While it breaks a promise made last year to engage in one large-scale mission, Trudeau's 'Smart Pledge' to contribute small, targeted resources to a number of peacekeeping missions is the right choice, writes Jeffrey Collins.
Jeffrey Collins, Nov. 17 2017.
Canada is back in the United Nations peacekeeping game – although not in the fashion that many were led to expect over the past two years.
Critics have (rightly) noted the Trudeau government is backpedaling from its 2016 commitment to spend $450 million and deploy 600 Canadian troops to an unnamed UN mission in Africa (an ode to past Canadian battalion-sized UN contributions of the past). Yet Ottawa’s ‘Smart Pledge’on UN re-engagement is, in many ways, a commendable policy.
Smart Pledge, with its emphasis on addressing the UN’s niche capability shortfalls and training requirements, represents a pragmatic and prudent use of Canadian Armed Forces (CAF) resources without overburdening the military and preventing it from responding to a fluid international security situation.
Ottawa’s revised UN commitment avoids a return to the operational burn-out period of the 1990s.
In short, Ottawa’s revised UN commitment avoids a return to the operational burn-out period of the 1990s. Then, steep defence budget cuts of 25 per cent and a reduction from 74,000 troops to 60,000 were met with persistent over-commitments to the UN by Conservative and Liberal governments alike.
While the government hinted that it was aiming for a UN training and support role in its June 2017 defence policy statement, Ottawa’s new UN plans also happen to coincide with the expert recommendations outlined in a 2017 Macdonald-Laurier Institute report, First Principles and the National Interest.
That report provides a sweeping overview of Canada’s defence policy priorities. Relying upon the input of 19 experts (although not necessarily endorsed by them), it looked at the ‘what’ and ‘why’ of Canadian defence. When it came to UN peace support operations, the report recommended that Canada avoid large-scale deployments, as these carry the risk of getting bogged down in protracted inter-ethnic and sectarian conflicts for which peaceable outcomes are unlikely.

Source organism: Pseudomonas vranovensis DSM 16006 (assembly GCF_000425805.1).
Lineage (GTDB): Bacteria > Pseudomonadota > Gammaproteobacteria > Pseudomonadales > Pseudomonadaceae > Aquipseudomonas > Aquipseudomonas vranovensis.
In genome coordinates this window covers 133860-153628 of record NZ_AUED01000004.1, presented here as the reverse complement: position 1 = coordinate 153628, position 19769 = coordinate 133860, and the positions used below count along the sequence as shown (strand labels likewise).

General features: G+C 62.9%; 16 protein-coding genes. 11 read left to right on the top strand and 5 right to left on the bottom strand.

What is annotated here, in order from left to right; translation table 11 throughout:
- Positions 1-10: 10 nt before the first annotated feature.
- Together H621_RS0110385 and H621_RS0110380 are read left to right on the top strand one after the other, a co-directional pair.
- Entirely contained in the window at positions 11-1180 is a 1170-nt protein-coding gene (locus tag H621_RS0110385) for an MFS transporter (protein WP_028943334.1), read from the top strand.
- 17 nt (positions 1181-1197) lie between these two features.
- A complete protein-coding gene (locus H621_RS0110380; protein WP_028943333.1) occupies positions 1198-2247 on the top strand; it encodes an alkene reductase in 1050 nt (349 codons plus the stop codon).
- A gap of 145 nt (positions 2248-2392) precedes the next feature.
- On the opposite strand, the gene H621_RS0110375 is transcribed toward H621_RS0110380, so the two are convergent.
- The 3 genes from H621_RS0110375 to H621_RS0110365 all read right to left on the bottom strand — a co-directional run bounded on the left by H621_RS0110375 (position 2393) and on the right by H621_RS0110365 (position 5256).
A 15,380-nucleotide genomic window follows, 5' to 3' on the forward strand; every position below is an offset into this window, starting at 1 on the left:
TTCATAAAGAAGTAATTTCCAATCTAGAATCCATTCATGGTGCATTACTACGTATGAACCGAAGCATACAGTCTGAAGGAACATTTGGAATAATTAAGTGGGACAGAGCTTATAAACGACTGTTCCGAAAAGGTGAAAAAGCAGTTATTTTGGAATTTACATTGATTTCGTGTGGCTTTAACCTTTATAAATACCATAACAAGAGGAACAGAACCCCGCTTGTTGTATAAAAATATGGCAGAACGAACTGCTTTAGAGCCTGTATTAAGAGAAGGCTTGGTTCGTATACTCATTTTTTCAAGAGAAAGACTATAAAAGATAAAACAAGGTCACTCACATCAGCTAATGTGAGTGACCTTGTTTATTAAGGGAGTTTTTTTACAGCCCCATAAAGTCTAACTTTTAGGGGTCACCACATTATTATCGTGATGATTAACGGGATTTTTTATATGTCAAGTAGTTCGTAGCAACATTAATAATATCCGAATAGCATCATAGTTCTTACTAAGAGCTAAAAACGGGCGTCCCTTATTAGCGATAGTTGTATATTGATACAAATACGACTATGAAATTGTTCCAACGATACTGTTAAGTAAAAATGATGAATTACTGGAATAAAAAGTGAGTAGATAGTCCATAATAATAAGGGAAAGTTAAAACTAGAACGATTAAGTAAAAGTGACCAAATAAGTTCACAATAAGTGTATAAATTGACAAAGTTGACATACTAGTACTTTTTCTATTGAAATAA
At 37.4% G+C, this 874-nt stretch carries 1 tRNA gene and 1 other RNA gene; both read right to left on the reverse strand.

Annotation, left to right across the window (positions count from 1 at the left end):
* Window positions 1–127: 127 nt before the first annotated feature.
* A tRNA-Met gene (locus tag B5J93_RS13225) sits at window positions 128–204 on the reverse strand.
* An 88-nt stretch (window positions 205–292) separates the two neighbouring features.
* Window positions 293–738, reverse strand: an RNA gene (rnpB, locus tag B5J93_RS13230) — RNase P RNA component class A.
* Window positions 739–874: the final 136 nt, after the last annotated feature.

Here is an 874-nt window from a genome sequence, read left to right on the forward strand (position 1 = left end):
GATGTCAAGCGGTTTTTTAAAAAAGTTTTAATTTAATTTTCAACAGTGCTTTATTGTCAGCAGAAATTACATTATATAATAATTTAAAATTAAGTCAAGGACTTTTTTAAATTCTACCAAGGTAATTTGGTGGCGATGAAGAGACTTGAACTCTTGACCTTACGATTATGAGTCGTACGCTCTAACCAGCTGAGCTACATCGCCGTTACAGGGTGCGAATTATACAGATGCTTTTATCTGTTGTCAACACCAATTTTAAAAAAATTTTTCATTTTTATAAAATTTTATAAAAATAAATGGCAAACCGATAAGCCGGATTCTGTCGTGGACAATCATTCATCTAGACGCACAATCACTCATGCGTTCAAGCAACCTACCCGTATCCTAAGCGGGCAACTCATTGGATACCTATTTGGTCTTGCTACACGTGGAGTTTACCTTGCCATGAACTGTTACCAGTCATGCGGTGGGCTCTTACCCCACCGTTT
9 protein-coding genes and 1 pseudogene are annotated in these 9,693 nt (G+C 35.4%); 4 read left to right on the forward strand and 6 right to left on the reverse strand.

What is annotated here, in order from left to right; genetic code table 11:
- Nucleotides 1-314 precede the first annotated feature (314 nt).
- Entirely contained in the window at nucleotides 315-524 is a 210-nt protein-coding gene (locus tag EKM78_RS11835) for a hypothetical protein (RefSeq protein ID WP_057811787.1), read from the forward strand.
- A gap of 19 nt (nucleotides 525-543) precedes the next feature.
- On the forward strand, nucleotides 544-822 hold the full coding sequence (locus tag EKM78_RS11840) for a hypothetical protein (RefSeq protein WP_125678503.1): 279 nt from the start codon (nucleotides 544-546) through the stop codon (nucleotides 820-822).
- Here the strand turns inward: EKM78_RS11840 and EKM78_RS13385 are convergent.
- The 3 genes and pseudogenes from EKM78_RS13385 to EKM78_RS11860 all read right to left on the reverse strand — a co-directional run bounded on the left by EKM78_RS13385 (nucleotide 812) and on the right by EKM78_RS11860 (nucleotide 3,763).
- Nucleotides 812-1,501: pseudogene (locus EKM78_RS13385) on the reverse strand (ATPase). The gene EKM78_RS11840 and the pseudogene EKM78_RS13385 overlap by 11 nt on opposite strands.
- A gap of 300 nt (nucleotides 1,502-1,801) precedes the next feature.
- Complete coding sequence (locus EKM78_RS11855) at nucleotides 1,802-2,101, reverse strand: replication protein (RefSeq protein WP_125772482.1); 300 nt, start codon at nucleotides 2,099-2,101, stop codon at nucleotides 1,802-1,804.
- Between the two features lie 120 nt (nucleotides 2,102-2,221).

Such missions, which Canada experienced first-hand in the Balkans and Rwanda in the 1990s, have been the norm since the end of the Cold War. Gone are the missions of Canadian peacekeeping lore — the kind the Liberals campaigned on, when lightly armed blue berets patrolled the armistice line between two warring factions.
Today, peacekeeping forces in Mali, the Democratic Republic of the Congo, and South Sudan are frequently targets of, and engage in operations against, non-state militias with little in the way of a functional central government for support. As such, the MLI report recommended that any Canadian military role in the UN focus on strengthening its operational weaknesses, chiefly in niche technical support and the training of foreign peacekeeping forces, typically composed of troops from developing states like Bangladesh and Nepal.
The small size of the CAF (roughly 68,000 regular force personnel) precludes any long-term, significant ground contribution like that envisioned by the Trudeau government in 2016. With ongoing missions against ISIS (850 personnel), training Ukraine’s armed forces (200 personnel), and reinforcing NATO in Eastern Europe (450 ground troops, plus 135 CF-18 pilots/ground crew and rotations of 240 crewed Halifax Class frigates), the burden of meeting Canada’s international obligations disproportionately falls on the shoulders of the Canadian Army.
As such, any multi-year, battalion-size contribution to a single UN mission would further constrain the CAF to meet other, more pressing demands — an escalation in Eastern Europe, for example, or a natural disaster at home.
In this context, the reversal of the 2016 promise is a welcome relief.
Gone are the missions of Canadian peacekeeping lore, when lightly armed blue berets patrolled the armistice line between two warring factions.
With its Smart Pledge commitment, Ottawa has offered the UN access to the type of niche capabilities and personnel the organization admits it sorely needs. A good example is tactical airlift support from two C-130Js, with one based at the UN’s Regional Support Centre in Entebbe, Uganda. Such resources provide an advanced, highly-capable asset to move large numbers of troops and supplies to the largest, complex UN missions in Africa. The availability of six armed ‘Griffon’ helicopters likewise provides an asset that has long been requested by the UN to support its Mali mission.
A 200-person CAF Quick Reaction Force plus training for UN peacekeeping forces at sites throughout Africa, both before and during deployment, improves the UN’s ability to respond to crises while enhancing the skills and capacity of international peacekeeping forces (building off CAF training experiences gained in Afghanistan, Ukraine and Iraq). Again, there is precedent here: Canada deployed a quick reaction force with the UN’s Standby High-Readiness Brigade in 2000-01 to Ethiopia-Eritrea and (ad-hoc) in 2004 in Haiti.
Although it is debatable whether the Smart Pledge contributions will “restore Canada as a leader in the world,” as promised in the Liberals’ 2015 platform, Wednesday’s announcement does represent a pragmatic and prudent engagement with the UN.
MLI author Jeffrey F. Collins is a research fellow with the Centre for the Study of Security and Development at Dalhousie University and a research associate with the Atlantic Institute for Market Studies. A PhD Political Science candidate at Carleton University and lecturer in political science at the University of Prince Edward Island, Jeff’s research interests include Canadian defence policy, military procurement, and Atlantic Canadian public policy.